Dealing with Neighborhood Transitions in Your Church, Part 1

Donald McGavran was a third generation missionary child in India and later a professor at Fuller Theological Seminary. His unique background provided first-hand observations of both the Indian caste system and mid-twentieth century America, including the rise of suburbia and the perceived superiority of certain classes. Consequently, McGavran became particularly concerned with understanding and overcoming social barriers he saw as preventing people from coming to Christ.

In 1970, McGavran wrote a Church Growth text entitled Understanding Church Growth, in which he presents a somewhat controversial thesis known as the Homogeneous Unit Principle. He purports that people more readily choose to become Christians when they do not have to cross racial, linguistic, or class barriers.

Instead, he explained that people tend to be drawn to a homogeneous unit, a broadly defined term explaining people who share common characteristics. Shared characteristics can include geographical location, political views, ethnic backgrounds, or social class, thus instigating the controversy. Though McGavran was far from a racist, many have viewed his thesis as racist. This is unfortunate because I have to agree with the central premise of McGavran’s thesis– it is an observable fact that people are more often reached in homogenous relationships. Whether that is a GOOD thing is not the same thing as denying it is a TRUE thing.

It’s no great secret that a Korean is more likely to hear the gospel and respond by grace through faith in a Korean church rather than a Haitian church. This is not rocket science. However, the issue arises in light of the massive amounts of change and transition occurring among America’s people and landscape. How do we address these issues when an Anglo neighborhood becomes predominantly African-American or when an African-American neighborhood transitions to a Korean one? How should we think about neighborhood transition in regards to culture and homogeneity (most churches that are transitioning are homogenous)?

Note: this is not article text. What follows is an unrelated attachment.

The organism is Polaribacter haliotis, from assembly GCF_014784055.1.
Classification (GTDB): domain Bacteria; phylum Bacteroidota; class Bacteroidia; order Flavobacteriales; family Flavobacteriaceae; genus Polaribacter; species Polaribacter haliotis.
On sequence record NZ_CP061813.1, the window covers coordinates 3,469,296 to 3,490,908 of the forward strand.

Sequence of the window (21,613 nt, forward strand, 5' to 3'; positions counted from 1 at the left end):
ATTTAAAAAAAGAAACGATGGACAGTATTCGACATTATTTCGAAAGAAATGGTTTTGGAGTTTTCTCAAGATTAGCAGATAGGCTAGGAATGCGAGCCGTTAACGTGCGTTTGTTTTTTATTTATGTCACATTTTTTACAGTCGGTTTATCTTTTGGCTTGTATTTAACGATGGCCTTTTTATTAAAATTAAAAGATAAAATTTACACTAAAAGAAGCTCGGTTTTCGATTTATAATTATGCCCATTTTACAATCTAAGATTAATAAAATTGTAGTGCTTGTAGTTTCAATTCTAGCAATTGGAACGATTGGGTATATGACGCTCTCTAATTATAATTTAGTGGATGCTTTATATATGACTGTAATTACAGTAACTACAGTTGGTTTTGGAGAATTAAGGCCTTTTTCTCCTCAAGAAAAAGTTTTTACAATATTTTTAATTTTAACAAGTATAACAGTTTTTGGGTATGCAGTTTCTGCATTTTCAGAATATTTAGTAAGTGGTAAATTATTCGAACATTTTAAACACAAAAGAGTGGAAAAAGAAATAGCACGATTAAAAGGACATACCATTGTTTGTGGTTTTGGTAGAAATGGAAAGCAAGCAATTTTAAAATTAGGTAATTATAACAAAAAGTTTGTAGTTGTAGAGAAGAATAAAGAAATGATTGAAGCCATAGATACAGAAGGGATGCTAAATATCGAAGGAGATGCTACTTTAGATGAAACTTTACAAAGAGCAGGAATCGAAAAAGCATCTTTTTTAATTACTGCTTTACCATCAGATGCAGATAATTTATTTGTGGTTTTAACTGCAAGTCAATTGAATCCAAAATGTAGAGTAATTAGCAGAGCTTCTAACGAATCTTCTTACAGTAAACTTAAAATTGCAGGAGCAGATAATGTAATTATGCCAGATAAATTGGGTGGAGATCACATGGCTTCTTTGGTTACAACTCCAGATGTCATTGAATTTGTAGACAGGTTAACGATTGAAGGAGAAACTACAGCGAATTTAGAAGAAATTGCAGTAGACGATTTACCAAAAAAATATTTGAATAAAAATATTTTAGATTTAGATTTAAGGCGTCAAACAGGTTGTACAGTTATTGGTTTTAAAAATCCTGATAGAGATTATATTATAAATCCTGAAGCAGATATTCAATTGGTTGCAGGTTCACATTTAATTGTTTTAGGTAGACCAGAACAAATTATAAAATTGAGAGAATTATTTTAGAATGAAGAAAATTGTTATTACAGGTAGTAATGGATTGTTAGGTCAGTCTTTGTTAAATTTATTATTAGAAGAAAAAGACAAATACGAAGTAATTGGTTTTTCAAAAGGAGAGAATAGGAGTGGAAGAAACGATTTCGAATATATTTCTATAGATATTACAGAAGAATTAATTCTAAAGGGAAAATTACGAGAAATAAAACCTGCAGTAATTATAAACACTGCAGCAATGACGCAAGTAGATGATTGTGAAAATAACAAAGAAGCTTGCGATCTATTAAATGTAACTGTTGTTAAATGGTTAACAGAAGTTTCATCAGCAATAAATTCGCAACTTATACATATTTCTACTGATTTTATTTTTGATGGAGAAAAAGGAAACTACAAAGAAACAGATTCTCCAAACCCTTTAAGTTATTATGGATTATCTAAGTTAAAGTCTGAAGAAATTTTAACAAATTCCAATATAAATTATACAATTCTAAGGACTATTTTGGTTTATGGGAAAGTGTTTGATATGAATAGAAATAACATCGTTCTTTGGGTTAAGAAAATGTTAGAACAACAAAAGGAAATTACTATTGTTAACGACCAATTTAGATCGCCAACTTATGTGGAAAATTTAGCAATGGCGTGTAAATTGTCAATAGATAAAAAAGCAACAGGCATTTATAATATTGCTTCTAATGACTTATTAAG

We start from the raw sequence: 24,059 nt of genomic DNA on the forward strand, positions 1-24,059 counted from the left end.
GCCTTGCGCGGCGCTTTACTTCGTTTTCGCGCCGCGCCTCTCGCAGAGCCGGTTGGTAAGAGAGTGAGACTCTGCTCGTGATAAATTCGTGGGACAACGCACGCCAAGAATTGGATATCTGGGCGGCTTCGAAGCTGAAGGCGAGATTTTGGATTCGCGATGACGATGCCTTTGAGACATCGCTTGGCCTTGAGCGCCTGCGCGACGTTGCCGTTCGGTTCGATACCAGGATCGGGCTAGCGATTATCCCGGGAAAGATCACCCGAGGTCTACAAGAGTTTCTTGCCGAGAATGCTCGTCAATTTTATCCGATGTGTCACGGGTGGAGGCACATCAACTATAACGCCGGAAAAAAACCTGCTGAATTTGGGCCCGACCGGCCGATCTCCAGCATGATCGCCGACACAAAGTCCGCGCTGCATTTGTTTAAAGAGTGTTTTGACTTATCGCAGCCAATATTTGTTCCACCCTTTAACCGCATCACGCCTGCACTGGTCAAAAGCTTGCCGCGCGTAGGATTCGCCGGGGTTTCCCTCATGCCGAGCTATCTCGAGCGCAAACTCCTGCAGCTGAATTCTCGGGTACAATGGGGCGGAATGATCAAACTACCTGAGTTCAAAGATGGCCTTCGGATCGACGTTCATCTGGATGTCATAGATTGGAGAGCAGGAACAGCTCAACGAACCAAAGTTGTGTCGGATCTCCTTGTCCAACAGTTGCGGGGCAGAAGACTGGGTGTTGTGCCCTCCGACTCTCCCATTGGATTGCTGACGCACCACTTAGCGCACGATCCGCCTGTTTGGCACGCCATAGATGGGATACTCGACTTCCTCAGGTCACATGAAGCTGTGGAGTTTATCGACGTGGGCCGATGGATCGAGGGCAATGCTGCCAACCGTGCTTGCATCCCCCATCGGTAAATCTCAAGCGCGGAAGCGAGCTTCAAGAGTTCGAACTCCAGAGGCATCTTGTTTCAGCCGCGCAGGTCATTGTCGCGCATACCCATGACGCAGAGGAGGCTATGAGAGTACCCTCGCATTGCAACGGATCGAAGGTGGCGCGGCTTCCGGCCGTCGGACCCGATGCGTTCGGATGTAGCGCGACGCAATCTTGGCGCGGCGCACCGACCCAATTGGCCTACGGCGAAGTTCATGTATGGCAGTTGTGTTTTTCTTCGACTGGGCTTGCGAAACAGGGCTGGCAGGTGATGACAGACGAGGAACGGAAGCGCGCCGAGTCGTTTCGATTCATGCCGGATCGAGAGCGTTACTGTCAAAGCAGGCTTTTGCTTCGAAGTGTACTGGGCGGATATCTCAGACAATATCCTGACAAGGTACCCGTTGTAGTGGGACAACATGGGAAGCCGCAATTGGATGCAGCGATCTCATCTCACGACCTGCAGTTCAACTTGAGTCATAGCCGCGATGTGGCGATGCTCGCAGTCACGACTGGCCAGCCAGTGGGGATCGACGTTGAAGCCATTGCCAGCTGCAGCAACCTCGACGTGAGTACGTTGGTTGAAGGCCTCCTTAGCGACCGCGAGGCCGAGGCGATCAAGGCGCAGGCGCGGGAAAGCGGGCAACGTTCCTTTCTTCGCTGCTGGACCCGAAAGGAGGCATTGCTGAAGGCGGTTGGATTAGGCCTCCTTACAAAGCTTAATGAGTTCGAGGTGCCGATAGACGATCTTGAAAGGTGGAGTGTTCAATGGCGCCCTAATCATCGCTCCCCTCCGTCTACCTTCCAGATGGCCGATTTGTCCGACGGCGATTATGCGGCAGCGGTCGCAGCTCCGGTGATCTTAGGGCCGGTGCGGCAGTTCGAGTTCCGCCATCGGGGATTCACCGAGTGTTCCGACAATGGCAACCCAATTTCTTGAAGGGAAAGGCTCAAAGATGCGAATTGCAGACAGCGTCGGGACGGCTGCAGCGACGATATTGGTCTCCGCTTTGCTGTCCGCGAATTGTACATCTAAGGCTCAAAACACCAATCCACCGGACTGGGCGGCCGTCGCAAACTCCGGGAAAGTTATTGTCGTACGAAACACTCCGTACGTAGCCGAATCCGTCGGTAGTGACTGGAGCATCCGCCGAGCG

On March 31, 2011, The Congressional Research Service published a report, “The Changing Demographic Profile of the United States,” that concludes that the U.S. is getting bigger, older, and more diverse. For example, based on census data and recent research, the report projects that by 2050, the Asian population alone will increase by nearly 220 percent. It also projects that Hispanic Americans will make up just over 30 percent of the population by 2050.

Clearly, this has some implications on both the rapidly changing landscape of our towns and cities and the local church’s role in the midst of transition. When discussing the issue hypothetically or as an outside observer, one can easily say “Here’s what we should do.” For those who have gone through or are currently going through such a transition, however, knowing the best way to respond proves a great challenge due to the multiple factors at work.

As I see it, there are three primary options:

  • congregational relocation to a context more in line with their congregation,
  • intentional multicultural integration in one congregation, or
  • multi-congregational partnership in one building.

 

I’ll be exploring those options in the next few weeks.

For part 2 of this series, click here.

Read more from Ed here.

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ABOUT THE AUTHOR

Ed Stetzer

Ed Stetzer

Ed Stetzer, Ph.D., holds the Billy Graham Chair of Church, Mission, and Evangelism at Wheaton College and serves as Executive Director of the Billy Graham Center for Evangelism. He has planted, revitalized, and pastored churches, trained pastors and church planters on six continents, holds two masters degrees and two doctorates, and has written dozens of articles and books. Previously, he served as Executive Director of LifeWay Research. Stetzer is a contributing editor for Christianity Today, a columnist for Outreach Magazine, and is frequently cited or interviewed in news outlets such as USAToday and CNN. He serves as interim pastor of Moody Church in Chicago.

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